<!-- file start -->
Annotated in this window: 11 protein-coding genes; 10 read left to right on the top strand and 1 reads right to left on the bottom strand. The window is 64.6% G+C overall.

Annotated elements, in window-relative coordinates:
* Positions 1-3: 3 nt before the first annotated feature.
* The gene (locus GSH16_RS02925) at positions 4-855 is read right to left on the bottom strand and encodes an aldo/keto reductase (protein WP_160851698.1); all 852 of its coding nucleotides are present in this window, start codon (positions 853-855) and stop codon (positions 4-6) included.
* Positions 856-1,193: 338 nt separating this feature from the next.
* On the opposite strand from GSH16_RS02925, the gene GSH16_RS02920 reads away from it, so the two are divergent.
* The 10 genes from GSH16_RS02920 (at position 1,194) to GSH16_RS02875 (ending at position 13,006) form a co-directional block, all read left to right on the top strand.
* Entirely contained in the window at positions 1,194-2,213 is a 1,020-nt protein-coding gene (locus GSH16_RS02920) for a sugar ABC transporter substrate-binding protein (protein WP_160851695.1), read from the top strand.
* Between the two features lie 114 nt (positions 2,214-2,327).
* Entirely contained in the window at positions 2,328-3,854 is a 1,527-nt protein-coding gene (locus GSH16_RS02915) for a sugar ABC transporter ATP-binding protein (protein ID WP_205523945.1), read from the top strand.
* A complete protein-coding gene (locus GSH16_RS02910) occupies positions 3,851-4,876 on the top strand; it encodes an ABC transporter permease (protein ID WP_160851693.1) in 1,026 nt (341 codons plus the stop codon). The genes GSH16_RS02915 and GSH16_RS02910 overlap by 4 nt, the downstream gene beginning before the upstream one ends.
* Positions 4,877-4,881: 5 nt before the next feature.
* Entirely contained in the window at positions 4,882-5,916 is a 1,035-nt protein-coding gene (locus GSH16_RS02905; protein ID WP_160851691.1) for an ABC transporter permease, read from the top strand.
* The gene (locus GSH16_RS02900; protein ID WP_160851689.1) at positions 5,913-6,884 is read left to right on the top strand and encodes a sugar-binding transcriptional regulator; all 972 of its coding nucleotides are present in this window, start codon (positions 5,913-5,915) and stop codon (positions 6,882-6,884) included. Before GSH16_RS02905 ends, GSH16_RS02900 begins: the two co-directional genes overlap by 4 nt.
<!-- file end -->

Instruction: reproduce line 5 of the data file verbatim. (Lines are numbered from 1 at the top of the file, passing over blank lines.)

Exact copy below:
* Positions 856-1,193: 338 nt separating this feature from the next.